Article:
(New York) – Amnesty International today urged the Iranian authorities to investigate the circumstances that led to the death of a blogger in detention in the capital Tehran who was reportedly tortured in custody.
Sattar Beheshti, 35, was arrested by men believed to be from Iran’s Cyber Police on October 30 at his home in Robat Karim, southwest of Tehran.
On Tuesday, November 6, Beheshti’s family members were told to collect his body from Tehran’s Kahrizak detention facility, and he was buried the following day. The exact time and cause of his death are still unknown, but a complaint he apparently lodged with prison authorities before his death stated that he had been beaten, lending credence to reports that he died as a result of torture in detention last week.
"Fears that Sattar Beheshti died as a result of torture in an Iranian detention facility after apparently lodging a complaint about torture are very plausible, given Iran’s track record when it comes to deaths in custody," said Ann Harrison, deputy director for the Middle East and North Africa program at Amnesty International.
"The Iranian authorities must immediately carry out an independent investigation into his death, including whether torture played a part in it. Anyone found responsible for abuses must be brought to justice in proceedings meeting international fair trial standards, without resort to the death penalty."
Beheshti, who was not particularly well-known among Iranian bloggers, maintained a site called My Life for My Iran, on which he criticized the Iranian government.
The day before his arrest, he had complained about receiving a threat because of his blog posts:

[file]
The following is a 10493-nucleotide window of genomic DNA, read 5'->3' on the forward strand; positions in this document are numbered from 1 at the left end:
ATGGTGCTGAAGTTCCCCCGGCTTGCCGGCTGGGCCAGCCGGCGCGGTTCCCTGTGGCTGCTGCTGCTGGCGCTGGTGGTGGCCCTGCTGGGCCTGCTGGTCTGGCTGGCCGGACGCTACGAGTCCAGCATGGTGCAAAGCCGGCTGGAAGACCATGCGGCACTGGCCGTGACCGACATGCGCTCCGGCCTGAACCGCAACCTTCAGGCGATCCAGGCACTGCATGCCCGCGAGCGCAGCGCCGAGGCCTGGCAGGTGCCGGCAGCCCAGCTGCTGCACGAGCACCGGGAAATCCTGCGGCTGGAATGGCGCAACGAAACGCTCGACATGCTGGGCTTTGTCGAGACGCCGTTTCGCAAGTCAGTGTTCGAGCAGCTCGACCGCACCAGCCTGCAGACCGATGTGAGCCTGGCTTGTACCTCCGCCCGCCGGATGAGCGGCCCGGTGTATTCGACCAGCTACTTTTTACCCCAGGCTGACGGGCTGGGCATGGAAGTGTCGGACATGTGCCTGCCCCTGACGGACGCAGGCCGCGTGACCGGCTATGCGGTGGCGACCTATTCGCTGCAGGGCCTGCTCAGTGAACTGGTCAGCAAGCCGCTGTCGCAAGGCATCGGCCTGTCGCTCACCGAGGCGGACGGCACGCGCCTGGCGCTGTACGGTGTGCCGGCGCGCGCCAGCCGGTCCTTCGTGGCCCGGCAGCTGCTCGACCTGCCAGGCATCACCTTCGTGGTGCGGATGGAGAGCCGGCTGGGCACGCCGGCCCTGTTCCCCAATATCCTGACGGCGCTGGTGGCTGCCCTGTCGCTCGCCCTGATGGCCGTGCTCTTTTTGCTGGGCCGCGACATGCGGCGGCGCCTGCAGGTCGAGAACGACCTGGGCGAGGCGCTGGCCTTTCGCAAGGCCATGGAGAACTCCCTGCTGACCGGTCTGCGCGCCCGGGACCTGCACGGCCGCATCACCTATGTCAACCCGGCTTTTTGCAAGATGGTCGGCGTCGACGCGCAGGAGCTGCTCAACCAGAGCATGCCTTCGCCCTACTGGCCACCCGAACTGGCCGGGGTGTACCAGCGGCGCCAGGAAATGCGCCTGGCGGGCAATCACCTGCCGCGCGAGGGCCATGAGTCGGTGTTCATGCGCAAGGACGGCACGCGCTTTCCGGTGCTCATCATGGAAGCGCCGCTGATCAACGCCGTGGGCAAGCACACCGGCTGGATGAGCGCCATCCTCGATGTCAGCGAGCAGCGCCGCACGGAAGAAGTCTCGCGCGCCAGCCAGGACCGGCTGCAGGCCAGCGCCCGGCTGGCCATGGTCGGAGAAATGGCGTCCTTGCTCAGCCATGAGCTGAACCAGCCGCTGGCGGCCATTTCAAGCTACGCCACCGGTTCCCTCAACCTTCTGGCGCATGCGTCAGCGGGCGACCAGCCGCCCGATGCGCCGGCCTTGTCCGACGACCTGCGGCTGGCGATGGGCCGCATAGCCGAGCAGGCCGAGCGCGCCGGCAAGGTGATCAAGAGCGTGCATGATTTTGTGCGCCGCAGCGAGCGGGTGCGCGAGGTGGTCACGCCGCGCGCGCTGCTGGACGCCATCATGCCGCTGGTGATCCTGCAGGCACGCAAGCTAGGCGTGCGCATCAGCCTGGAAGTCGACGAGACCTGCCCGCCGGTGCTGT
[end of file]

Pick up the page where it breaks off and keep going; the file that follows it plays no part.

"They sent me a message saying, ‘Tell your mother she will soon be wearing black because you don’t shut your big mouth.'"
Once in custody, Beheshti was reportedly detained at Kahrizak detention center before being moved to Tehran’s Evin prison, where he filed a complaint against his interrogators. In the complaint, which has been made public, the blogger stated that he had been arrested without an arrest warrant and that his interrogators had tortured him – including by tying him to a table and kicking him in the head – although it is not clear where the alleged torture happened.
Media reports have suggested that when in Evin Prison, he had injuries consistent with having been hung by his wrists from the ceiling, and spent some time in the prison clinic before being transferred to an unknown location on the evening of November 1.
According to Beheshti’s family, he had been in good health before his arrest and detention.
The Iranian authorities acknowledged that at least three other detainees at Kahrizak detention center died as a result of torture or other ill-treatment after arrest during a government crackdown that followed Iran’s 2009 presidential elections. At least one other man is also reported to have died at the same time.
Former prisoners held at Tehran’s Evin Prison confirm that torture and other ill-treatment are routinely carried out in some sections of the facility. Previous cases of death in custody have not been fully investigated in independent and impartial proceedings.
Among these deaths was that of Zahra Kazemi, a photojournalist with dual Canadian-Iranian nationality who was held in Evin Prison and died in 2003 from beatings sustained after her arrest. A Ministry of Intelligence official, the only one of five officials initially arrested to be charged and tried, was subsequently acquitted of her murder.
"The Iranian authorities must take immediate action to improve prison conditions and to ensure that all prisoners and detainees in their custody are protected against torture and other ill-treatment and are treated humanely at all times. There must be accountability for human rights violations committed behind the closed doors of prisons," said Harrison.
Amnesty International has recently highlighted the case of nine women prisoners at Evin who have undertaken a hunger strike to protest against their ill-treatment – including sexual abuse – in detention.
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Amnesty International is a Nobel Peace Prize-winning grassroots activist organization with more than 3 million supporters, activists and volunteers in more than 150 countries campaigning for human rights worldwide. The organization investigates and exposes abuses, educates and mobilizes the public, and works to protect people wherever justice, freedom, truth and dignity are denied.